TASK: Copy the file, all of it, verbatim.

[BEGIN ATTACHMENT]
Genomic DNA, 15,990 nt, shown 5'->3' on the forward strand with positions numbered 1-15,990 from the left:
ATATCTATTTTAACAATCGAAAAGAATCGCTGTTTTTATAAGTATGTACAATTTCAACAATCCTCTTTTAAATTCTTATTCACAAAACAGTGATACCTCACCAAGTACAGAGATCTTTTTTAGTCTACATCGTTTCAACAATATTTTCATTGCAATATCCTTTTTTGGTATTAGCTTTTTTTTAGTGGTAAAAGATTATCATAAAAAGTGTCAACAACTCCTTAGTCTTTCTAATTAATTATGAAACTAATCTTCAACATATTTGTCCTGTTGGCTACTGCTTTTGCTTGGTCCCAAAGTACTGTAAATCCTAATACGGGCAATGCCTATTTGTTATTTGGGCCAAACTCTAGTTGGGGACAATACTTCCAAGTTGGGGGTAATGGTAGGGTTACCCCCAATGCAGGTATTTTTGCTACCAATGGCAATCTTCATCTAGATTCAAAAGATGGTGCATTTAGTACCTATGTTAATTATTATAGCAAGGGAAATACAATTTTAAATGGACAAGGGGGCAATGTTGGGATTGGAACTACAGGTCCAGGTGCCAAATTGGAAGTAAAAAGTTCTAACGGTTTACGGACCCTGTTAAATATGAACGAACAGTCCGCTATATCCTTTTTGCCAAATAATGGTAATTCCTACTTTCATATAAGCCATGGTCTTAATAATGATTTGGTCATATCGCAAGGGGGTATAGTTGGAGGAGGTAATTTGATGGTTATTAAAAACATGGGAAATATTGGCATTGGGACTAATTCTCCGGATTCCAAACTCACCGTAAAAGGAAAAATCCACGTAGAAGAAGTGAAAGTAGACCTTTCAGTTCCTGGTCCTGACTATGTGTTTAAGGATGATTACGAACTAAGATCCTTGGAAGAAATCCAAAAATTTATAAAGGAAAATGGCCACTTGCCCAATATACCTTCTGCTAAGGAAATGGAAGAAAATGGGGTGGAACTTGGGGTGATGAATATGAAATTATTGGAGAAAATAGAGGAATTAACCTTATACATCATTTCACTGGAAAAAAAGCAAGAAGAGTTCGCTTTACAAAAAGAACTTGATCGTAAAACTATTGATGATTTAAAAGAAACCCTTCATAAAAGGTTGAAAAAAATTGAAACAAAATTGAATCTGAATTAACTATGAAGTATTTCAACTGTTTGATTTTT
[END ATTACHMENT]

Genomic DNA, 15,990 nt, shown 5'->3' on the forward strand with positions numbered 1-15,990 from the left:
ATATCTATTTTAACAATCGAAAAGAATCGCTGTTTTTATAAGTATGTACAATTTCAACAATCCTCTTTTAAATTCTTATTCACAAAACAGTGATACCTCACCAAGTACAGAGATCTTTTTTAGTCTACATCGTTTCAACAATATTTTCATTGCAATATCCTTTTTTGGTATTAGCTTTTTTTTAGTGGTAAAAGATTATCATAAAAAGTGTCAACAACTCCTTAGTCTTTCTAATTAATTATGAAACTAATCTTCAACATATTTGTCCTGTTGGCTACTGCTTTTGCTTGGTCCCAAAGTACTGTAAATCCTAATACGGGCAATGCCTATTTGTTATTTGGGCCAAACTCTAGTTGGGGACAATACTTCCAAGTTGGGGGTAATGGTAGGGTTACCCCCAATGCAGGTATTTTTGCTACCAATGGCAATCTTCATCTAGATTCAAAAGATGGTGCATTTAGTACCTATGTTAATTATTATAGCAAGGGAAATACAATTTTAAATGGACAAGGGGGCAATGTTGGGATTGGAACTACAGGTCCAGGTGCCAAATTGGAAGTAAAAAGTTCTAACGGTTTACGGACCCTGTTAAATATGAACGAACAGTCCGCTATATCCTTTTTGCCAAATAATGGTAATTCCTACTTTCATATAAGCCATGGTCTTAATAATGATTTGGTCATATCGCAAGGGGGTATAGTTGGAGGAGGTAATTTGATGGTTATTAAAAACATGGGAAATATTGGCATTGGGACTAATTCTCCGGATTCCAAACTCACCGTAAAAGGAAAAATCCACGTAGAAGAAGTGAAAGTAGACCTTTCAGTTCCTGGTCCTGACTATGTGTTTAAGGATGATTACGAACTAAGATCCTTGGAAGAAATCCAAAAATTTATAAAGGAAAATGGCCACTTGCCCAATATACCTTCTGCTAAGGAAATGGAAGAAAATGGGGTGGAACTTGGGGTGATGAATATGAAATTATTGGAGAAAATAGAGGAATTAACCTTATACATCATTTCACTGGAAAAAAAGCAAGAAGAGTTCGCTTTACAAAAAGAACTTGATCGTAAAACTATTGATGATTTAAAAGAAACCCTTCATAAAAGGTTGAAAAAAATTGAAACAAAATTGAATCTGAATTAACTATGAAGTATTTCAACTGTTTGATTTTT